Your visible instincts list

19

Dear Artist,

Visible instincts are personal items that bring magic and specificity to your paintings and, with practice, appear automatically. They’re at times universal and technical, but can be poetic or even self-honed nothings, unique to you and your brush. Your list is one-of-a-kind, and you’re probably already working it:

Honore-Daumier_the-players

“Players”
oil painting by Honoré Daumier (1808 – 1879)

Grey to neutralize — a rest for the eye
Large and/or interlocking gradations — to catch the eye
Warm colours against cool
Strong value contrast
High colour intensity
Simplicity of form
Signature strokes
Big against small
Reduced palette
Colour surprise
Imperfection

honore-daumier_the-laundress

“The Laundress”
oil painting by Honoré Daumier

Obfuscation
Perfection
An unapologetic quiet area
Counterpoint and bounce
Subject with narrative
Unexpected drama
Arbitrary pattern
Calligraphic line
Point of focus
Design echo
Surface joy
Mystery

Perhaps your list has become a bit automatic — burned into your aesthetic psyche and pouring from your hand like muscle memory. Consider returning it to the conscious mind and making tweaks before your next beginning. Build or rebuild your personal list by working backwards from aesthetic, spiritual and communicative goals. Clean it up and write it down. As with the jotting of chores on a hasty note, there’s a freeing of the imagination that occurs with getting your list down on paper.

You don’t need to work through a series of cluttering elements. Imagine, instead, furthering the possible and deepening the work’s potential and meaning. “Adornment, what a science! Beauty, what a weapon! Modesty, what elegance!” said Coco Chanel. Like stars in the cosmos, some invisible instincts will spark like flashbulbs while others wink silently from the dust.

Honore-Daumier_the-painter

“The Painter”
self-portrait by Honoré Daumier

Sincerely,

Sara

PS: “Genius might be the ability to say a profound thing in a simple way.” (Charles Bukowski)

Esoterica: Your personal list of visible instincts need only have one goal. “Add more style, drama, energy, design, elegance, wonkiness, pathos, mood, texture, humour, or any number of effects that an individual artist might discover and claim,” said Dad. “When the creator consciously and earnestly cruises her work — one or more of these directions can usually be found.”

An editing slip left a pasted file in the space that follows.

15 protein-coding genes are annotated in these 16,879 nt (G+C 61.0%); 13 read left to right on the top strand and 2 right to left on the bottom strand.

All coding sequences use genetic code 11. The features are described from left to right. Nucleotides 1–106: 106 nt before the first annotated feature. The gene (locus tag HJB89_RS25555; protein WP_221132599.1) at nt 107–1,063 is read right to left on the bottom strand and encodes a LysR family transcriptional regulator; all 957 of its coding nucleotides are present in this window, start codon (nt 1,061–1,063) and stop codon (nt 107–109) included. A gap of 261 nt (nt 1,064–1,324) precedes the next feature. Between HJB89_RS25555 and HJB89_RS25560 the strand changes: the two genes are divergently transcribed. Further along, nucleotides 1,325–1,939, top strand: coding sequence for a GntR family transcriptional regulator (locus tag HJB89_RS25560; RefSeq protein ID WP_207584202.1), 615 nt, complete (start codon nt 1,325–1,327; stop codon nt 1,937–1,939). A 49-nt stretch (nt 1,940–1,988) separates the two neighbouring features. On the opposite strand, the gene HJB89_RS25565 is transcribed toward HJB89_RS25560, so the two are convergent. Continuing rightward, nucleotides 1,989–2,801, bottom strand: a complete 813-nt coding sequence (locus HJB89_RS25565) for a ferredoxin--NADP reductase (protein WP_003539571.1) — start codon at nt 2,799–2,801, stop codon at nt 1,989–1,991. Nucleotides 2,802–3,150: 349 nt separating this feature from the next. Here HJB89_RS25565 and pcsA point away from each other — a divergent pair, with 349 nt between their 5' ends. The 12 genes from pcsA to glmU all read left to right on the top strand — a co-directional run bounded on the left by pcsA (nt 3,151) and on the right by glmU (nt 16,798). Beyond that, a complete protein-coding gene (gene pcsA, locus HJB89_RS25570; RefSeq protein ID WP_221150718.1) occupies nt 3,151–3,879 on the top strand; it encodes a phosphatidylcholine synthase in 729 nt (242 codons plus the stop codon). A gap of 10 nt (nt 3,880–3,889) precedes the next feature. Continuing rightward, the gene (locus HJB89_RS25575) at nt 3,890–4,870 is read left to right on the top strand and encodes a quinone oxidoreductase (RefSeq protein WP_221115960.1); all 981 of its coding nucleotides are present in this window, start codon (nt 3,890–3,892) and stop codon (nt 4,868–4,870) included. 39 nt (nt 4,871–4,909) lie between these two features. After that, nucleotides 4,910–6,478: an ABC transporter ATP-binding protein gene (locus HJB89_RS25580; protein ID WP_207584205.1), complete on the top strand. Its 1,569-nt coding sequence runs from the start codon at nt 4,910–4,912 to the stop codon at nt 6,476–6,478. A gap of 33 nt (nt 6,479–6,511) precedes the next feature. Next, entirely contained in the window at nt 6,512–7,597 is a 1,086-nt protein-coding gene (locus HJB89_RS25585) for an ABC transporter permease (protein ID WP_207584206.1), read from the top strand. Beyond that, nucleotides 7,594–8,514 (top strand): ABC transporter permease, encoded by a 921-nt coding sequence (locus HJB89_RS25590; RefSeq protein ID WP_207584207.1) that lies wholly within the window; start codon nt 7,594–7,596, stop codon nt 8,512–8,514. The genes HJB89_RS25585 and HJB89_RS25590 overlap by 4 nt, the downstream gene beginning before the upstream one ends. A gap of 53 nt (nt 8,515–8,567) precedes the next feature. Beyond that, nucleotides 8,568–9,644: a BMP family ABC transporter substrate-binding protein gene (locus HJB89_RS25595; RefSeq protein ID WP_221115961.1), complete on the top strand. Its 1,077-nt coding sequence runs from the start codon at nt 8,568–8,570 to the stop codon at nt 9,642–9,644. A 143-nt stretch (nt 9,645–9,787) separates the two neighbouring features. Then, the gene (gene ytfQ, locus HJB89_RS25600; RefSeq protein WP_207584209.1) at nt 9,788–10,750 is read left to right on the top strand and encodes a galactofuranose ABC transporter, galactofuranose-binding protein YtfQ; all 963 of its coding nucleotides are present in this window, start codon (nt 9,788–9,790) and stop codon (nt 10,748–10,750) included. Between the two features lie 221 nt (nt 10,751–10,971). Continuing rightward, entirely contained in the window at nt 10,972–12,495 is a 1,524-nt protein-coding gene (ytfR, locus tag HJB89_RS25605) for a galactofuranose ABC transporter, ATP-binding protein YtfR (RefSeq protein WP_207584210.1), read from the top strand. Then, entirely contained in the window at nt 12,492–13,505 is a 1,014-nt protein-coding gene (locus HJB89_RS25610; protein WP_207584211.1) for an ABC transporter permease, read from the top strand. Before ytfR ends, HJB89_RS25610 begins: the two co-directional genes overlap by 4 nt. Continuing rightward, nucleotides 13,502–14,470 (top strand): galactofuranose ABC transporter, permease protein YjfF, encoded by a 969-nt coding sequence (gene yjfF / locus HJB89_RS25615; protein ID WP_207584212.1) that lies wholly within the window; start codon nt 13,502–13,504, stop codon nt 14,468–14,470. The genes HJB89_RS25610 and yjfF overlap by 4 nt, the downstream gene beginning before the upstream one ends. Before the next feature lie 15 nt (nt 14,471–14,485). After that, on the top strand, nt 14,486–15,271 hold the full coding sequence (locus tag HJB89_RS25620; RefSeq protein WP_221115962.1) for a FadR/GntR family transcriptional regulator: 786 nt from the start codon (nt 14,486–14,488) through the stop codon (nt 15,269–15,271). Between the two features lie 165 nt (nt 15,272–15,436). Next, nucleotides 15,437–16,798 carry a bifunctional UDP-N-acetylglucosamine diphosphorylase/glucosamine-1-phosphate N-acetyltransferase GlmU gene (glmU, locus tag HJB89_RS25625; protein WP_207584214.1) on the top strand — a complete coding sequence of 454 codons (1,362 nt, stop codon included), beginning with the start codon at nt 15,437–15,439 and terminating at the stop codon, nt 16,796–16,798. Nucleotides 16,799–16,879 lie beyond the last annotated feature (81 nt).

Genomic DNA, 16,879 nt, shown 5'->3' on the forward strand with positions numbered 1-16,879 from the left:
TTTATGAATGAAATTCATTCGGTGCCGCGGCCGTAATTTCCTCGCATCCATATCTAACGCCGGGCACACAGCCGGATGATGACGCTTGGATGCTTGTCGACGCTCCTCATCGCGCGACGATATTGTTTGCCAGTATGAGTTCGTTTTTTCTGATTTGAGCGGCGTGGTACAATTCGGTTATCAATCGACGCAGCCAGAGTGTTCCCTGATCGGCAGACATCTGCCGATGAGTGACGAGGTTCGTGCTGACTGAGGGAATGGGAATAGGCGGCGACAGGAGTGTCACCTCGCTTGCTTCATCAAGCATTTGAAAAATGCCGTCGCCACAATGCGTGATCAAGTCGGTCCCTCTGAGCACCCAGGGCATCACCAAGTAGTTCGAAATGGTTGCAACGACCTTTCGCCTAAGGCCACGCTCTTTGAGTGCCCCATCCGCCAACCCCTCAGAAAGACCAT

“The way to create art is to burn and destroy ordinary concepts and to substitute them with new truths that run down from the top of the head and out of the heart.” (Charles Bukowski, You Get So Alone at Times That It Just Makes Sense)

Share.

19 Comments

    • Visible instincts. What a wonderfully descriptive phrase! I don’t think I’ve ever come across it before, but it is a perfect fit for what we unconsciously do to draw attention to what is important in the painting. It is instinctual, but you are quite right, if we draw back, we can make the unconscious act conscious, and add other visual transitions to our artistic knapsack. It will keep us from getting too predictable, too ‘linear’ in our work.

      Visual instinct. Thank you Sara. With your permission, I’ll steal that phrase!

  1. Visible instincts. What a wonderfully descriptive phrase! I don’t think I’ve ever come across it before, but it is a perfect fit for what we unconsciously do to draw attention to what is important in the painting. It is instinctual, but you are quite right, if we draw back, we can make the unconscious act conscious, and add other visual transitions to our artistic knapsack. It will keep us from getting too predictable, too ‘linear’ in our work.

    Visual instinct. Thank you Sara. With your permission, I’ll steal that phrase!

  2. Top ten favorite articles. Sometimes things we do as artists are such second nature we don’t realize how amazing they actually are. Thank you for your poetic description.

  3. Hello Sara, I loved your Fathers posts and I admit to being a bit skeptical about you taking over (How much would it change?) It has changed of course, but I’ve come to love your post as well. Well done. Your Dad was, and would be proud.

    • Thank you for bringing the unconscious into consciousness, for me anyway. Profound words and thoughts to help me on my journey as I head into the studio today, pad of paper and pencil by the easel. As always I love the choice of quotes, and the care taken in the choosing. Thank you.

  4. Gabrielle Dempsey on

    I really enjoyed reading and reflecting on this post! Few people discuss these elements in such a well-realized way… Thanks for posting.

  5. Your list is amazing. I’m not sure that mine would be that long… then again, maybe it is and I just don’t even realize it – they are instincts, after all ;)

  6. Reflecting upon what I can recognize as my own visible instincts makes me eager to discover whether viewers of my work look with fascination at one or more of these, even when they do not understand the concept.

  7. What a wonderful gift. I like each and every one of your posts – but this one tops it all. You’re right, “…there’s a freeing of the imagination that occurs with getting your list down on paper,” and “…returning it to the conscious mind” will certainly bring those awareness to the present moment and into the painting. Marvelous! Thank You so much for sharing this.

Leave A Reply

Featured Workshop


to

Featured Artist

Share.

Robert and Sara Genn Twice-Weekly Letters

Subscribe and receive the Twice-Weekly letter on art. You’ll be joining a worldwide community of artists.
Subscription is free.